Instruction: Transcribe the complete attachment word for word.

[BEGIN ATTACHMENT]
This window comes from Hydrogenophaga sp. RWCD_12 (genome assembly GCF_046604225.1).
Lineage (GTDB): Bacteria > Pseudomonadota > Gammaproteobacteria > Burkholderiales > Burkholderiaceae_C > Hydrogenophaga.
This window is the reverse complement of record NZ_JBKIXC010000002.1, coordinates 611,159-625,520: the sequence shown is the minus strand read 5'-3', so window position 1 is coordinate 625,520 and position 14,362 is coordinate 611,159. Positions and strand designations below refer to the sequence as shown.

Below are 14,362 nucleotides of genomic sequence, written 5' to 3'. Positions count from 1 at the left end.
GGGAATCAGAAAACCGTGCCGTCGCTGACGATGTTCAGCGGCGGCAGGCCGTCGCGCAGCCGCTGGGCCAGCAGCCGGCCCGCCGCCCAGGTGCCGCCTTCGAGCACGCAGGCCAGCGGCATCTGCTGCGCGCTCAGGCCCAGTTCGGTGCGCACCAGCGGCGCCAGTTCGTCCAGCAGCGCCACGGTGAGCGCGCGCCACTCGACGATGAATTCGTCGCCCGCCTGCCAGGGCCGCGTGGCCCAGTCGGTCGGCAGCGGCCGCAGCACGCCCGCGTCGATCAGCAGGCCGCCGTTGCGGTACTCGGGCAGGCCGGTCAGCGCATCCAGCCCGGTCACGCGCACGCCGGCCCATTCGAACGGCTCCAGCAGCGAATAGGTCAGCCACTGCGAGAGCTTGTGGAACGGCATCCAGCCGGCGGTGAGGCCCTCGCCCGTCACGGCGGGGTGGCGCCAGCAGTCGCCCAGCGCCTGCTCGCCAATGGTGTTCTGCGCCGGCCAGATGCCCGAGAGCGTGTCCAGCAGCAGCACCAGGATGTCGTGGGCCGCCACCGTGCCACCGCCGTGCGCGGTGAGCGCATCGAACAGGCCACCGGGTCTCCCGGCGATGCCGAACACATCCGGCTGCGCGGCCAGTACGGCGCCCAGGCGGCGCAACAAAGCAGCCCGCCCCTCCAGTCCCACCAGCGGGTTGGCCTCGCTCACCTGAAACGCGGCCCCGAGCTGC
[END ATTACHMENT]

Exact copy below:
This window comes from Hydrogenophaga sp. RWCD_12 (genome assembly GCF_046604225.1).
Lineage (GTDB): Bacteria > Pseudomonadota > Gammaproteobacteria > Burkholderiales > Burkholderiaceae_C > Hydrogenophaga.
This window is the reverse complement of record NZ_JBKIXC010000002.1, coordinates 611,159-625,520: the sequence shown is the minus strand read 5'-3', so window position 1 is coordinate 625,520 and position 14,362 is coordinate 611,159. Positions and strand designations below refer to the sequence as shown.

Below are 14,362 nucleotides of genomic sequence, written 5' to 3'. Positions count from 1 at the left end.
GGGAATCAGAAAACCGTGCCGTCGCTGACGATGTTCAGCGGCGGCAGGCCGTCGCGCAGCCGCTGGGCCAGCAGCCGGCCCGCCGCCCAGGTGCCGCCTTCGAGCACGCAGGCCAGCGGCATCTGCTGCGCGCTCAGGCCCAGTTCGGTGCGCACCAGCGGCGCCAGTTCGTCCAGCAGCGCCACGGTGAGCGCGCGCCACTCGACGATGAATTCGTCGCCCGCCTGCCAGGGCCGCGTGGCCCAGTCGGTCGGCAGCGGCCGCAGCACGCCCGCGTCGATCAGCAGGCCGCCGTTGCGGTACTCGGGCAGGCCGGTCAGCGCATCCAGCCCGGTCACGCGCACGCCGGCCCATTCGAACGGCTCCAGCAGCGAATAGGTCAGCCACTGCGAGAGCTTGTGGAACGGCATCCAGCCGGCGGTGAGGCCCTCGCCCGTCACGGCGGGGTGGCGCCAGCAGTCGCCCAGCGCCTGCTCGCCAATGGTGTTCTGCGCCGGCCAGATGCCCGAGAGCGTGTCCAGCAGCAGCACCAGGATGTCGTGGGCCGCCACCGTGCCACCGCCGTGCGCGGTGAGCGCATCGAACAGGCCACCGGGTCTCCCGGCGATGCCGAACACATCCGGCTGCGCGGCCAGTACGGCGCCCAGGCGGCGCAACAAAGCAGCCCGCCCCTCCAGTCCCACCAGCGGGTTGGCCTCGCTCACCTGAAACGCGGCCCCGAGCTGC